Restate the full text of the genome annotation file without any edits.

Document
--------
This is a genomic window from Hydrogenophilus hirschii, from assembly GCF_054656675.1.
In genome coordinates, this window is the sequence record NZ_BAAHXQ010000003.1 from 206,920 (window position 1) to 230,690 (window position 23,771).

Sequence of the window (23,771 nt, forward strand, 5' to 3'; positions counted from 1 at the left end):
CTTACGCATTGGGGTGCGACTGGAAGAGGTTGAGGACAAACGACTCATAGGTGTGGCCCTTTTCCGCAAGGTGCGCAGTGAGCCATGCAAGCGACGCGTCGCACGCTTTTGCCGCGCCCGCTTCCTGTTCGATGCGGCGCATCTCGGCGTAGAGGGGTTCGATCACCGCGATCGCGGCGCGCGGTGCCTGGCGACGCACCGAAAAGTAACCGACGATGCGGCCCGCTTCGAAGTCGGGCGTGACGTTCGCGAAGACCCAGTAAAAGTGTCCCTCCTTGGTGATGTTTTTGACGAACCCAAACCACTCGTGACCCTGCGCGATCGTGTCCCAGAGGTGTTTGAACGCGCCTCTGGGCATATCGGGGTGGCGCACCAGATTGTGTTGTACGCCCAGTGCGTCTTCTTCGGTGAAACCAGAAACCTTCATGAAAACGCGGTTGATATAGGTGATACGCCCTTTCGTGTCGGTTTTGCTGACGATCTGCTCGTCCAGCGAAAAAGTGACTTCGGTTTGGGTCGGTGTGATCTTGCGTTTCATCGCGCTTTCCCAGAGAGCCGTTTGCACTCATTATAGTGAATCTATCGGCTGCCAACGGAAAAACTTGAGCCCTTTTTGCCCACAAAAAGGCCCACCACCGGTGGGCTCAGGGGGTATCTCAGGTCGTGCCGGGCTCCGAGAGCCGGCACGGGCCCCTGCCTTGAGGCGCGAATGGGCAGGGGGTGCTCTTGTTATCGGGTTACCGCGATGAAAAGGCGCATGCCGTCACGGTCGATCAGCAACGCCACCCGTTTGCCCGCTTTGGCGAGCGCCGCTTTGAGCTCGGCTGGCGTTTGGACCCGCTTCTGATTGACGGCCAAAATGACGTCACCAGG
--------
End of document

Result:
This is a genomic window from Hydrogenophilus hirschii, from assembly GCF_054656675.1.
In genome coordinates, this window is the sequence record NZ_BAAHXQ010000003.1 from 206,920 (window position 1) to 230,690 (window position 23,771).

Sequence of the window (23,771 nt, forward strand, 5' to 3'; positions counted from 1 at the left end):
CTTACGCATTGGGGTGCGACTGGAAGAGGTTGAGGACAAACGACTCATAGGTGTGGCCCTTTTCCGCAAGGTGCGCAGTGAGCCATGCAAGCGACGCGTCGCACGCTTTTGCCGCGCCCGCTTCCTGTTCGATGCGGCGCATCTCGGCGTAGAGGGGTTCGATCACCGCGATCGCGGCGCGCGGTGCCTGGCGACGCACCGAAAAGTAACCGACGATGCGGCCCGCTTCGAAGTCGGGCGTGACGTTCGCGAAGACCCAGTAAAAGTGTCCCTCCTTGGTGATGTTTTTGACGAACCCAAACCACTCGTGACCCTGCGCGATCGTGTCCCAGAGGTGTTTGAACGCGCCTCTGGGCATATCGGGGTGGCGCACCAGATTGTGTTGTACGCCCAGTGCGTCTTCTTCGGTGAAACCAGAAACCTTCATGAAAACGCGGTTGATATAGGTGATACGCCCTTTCGTGTCGGTTTTGCTGACGATCTGCTCGTCCAGCGAAAAAGTGACTTCGGTTTGGGTCGGTGTGATCTTGCGTTTCATCGCGCTTTCCCAGAGAGCCGTTTGCACTCATTATAGTGAATCTATCGGCTGCCAACGGAAAAACTTGAGCCCTTTTTGCCCACAAAAAGGCCCACCACCGGTGGGCTCAGGGGGTATCTCAGGTCGTGCCGGGCTCCGAGAGCCGGCACGGGCCCCTGCCTTGAGGCGCGAATGGGCAGGGGGTGCTCTTGTTATCGGGTTACCGCGATGAAAAGGCGCATGCCGTCACGGTCGATCAGCAACGCCACCCGTTTGCCCGCTTTGGCGAGCGCCGCTTTGAGCTCGGCTGGCGTTTGGACCCGCTTCTGATTGACGGCCAAAATGACGTCACCAGG